Last Updated on March 13, 2023
When most people think about a brand or brand identity, they may not immediately come up with the name of a restaurant. We’re more likely to define brands as stores, or companies, or product lines, rather than an eatery. But as all successful restaurant owners know, rejecting branding as something that happens to other people is definitely a mistake.
Everything in the public eye is branded these days. A brand is more than just a name to tell you who is providing a product or service, after all — when carefully crafted and created correctly, a brand actually helps to enhance or even alter the perception of the public. The brand identity is centered around a brand´s creative visuals that echo and reinforce its image and personality.
Nowadays, it is important to build a brand both offline and online. In this sense, the user experience is critical and understanding your customers needs and pain points should be the first step to develop a positive relationship with them. You can sneak a peek here to find out how to conduct an effective user experience research.
In terms of a restaurant brand identity, branding can be a make-or-break situation that directly influences whether your intended audience wants to eat at your restaurant — or not.
Let’s get into some of the nitty-gritty about brand identity, and why it’s just as important for restaurant owners as it is for any other type of company.
Create Visuals That Align With Your Brand
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Brand identity is chiefly defined by the visuals that you choose for your brand. This means that everything from your logo, to your menu, to the colors you choose for your seat covers all have an impact on that identity.
The logo and signage are often perceived as the primary parts of a brand identity, simply because they’re most in the public eye, and are most easily identified. Logos are especially the center of attention, as the most commonly seen aspect of restaurant visuals. A carefully designed logo for a fast-food restaurant, for example, can become the “face” of your restaurant, especially if you use a mascot — think of Chuck E. Cheese, for instance.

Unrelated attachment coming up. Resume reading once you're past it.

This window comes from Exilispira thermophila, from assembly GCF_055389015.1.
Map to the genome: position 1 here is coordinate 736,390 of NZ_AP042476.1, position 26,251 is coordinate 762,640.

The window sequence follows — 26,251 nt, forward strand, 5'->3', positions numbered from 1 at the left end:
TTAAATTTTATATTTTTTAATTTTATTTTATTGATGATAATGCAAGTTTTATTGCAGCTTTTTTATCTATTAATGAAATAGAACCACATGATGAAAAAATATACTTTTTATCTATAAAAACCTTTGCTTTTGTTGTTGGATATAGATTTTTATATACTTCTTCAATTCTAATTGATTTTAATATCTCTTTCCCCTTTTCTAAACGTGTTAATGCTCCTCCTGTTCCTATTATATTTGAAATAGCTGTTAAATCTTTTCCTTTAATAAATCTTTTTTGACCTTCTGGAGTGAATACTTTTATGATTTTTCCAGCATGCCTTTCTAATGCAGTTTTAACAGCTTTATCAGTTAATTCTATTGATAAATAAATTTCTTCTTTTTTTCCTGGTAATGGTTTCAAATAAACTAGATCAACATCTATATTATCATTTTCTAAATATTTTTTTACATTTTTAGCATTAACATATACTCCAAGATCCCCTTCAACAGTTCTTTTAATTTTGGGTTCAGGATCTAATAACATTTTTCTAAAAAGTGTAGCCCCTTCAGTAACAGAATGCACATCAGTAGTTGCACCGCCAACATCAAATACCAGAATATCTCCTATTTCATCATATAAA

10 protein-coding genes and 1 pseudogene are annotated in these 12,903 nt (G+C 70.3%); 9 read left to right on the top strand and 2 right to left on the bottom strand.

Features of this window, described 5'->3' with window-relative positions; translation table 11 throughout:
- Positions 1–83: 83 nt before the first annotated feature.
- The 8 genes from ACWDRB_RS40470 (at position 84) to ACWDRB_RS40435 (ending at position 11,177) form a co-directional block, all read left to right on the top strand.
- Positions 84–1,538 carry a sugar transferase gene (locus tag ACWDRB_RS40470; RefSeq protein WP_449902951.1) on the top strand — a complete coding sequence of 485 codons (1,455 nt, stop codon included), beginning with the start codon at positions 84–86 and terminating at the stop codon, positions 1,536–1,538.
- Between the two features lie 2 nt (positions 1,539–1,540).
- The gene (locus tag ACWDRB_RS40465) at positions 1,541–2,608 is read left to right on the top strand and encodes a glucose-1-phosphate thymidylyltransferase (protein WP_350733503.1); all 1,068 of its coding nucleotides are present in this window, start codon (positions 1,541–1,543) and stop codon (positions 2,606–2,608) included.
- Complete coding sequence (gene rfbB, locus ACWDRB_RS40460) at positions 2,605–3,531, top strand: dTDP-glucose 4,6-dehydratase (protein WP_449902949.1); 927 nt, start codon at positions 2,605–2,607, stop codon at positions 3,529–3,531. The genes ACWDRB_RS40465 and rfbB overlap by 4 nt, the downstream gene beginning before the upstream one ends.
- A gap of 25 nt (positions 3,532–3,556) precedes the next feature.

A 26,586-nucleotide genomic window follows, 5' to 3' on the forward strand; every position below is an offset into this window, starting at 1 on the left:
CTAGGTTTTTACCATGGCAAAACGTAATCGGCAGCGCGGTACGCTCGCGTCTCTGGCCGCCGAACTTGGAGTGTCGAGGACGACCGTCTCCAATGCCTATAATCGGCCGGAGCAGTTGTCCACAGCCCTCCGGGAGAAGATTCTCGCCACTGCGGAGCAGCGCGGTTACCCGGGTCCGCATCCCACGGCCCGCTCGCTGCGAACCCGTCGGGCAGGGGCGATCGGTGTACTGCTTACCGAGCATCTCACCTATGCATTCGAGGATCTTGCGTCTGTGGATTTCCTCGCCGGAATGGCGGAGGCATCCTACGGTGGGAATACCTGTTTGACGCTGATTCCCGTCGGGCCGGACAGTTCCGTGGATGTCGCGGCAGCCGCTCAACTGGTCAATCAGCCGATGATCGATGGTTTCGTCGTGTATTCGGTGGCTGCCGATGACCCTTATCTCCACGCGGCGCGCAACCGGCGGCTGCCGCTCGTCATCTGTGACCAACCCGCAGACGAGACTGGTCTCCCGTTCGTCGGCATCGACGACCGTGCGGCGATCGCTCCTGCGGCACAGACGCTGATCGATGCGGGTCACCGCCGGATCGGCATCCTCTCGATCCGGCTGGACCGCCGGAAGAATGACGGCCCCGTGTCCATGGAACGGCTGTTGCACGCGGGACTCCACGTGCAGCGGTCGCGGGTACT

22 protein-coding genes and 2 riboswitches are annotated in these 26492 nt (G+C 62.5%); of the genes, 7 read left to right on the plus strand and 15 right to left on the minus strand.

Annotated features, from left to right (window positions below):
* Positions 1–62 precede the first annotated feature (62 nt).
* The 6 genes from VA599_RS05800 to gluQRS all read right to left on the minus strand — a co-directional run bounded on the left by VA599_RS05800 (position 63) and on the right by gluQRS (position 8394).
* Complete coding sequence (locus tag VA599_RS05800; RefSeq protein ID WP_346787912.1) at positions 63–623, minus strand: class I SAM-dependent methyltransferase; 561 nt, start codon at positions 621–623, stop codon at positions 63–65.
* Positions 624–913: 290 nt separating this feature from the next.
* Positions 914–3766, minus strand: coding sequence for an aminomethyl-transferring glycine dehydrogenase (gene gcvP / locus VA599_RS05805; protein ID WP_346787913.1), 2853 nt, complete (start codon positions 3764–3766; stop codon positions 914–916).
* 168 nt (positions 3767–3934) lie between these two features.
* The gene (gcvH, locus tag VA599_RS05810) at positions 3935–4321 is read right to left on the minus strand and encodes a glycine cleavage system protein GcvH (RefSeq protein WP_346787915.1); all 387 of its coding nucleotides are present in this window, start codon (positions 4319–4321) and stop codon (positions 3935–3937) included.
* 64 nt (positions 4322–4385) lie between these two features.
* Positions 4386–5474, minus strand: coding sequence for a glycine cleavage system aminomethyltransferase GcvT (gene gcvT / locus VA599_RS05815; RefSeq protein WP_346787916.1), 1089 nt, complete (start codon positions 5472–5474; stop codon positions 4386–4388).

But there’s more to your visuals than that. Lots more. Actually, every visual aspect of your restaurant can either align with or confuse your brand.
So, for instance, you may run a small, home-style restaurant that focuses on local cuisine and a comfortable atmosphere. That’s your brand personality.
If you then use stainless steel tables, a stark color palette, and menus presented in heavy Gothic font, your brand visuals will likely be at odds with your brand personality.
Why is this important? Basically, because customers like to know what to expect, especially in a restaurant. If you promote a family-style restaurant and give off decidedly non-family-style vibes from the interior or the visuals, it significantly lessens the likelihood that a potential customer will invest time and money into seeing whether your restaurant is worth eating at.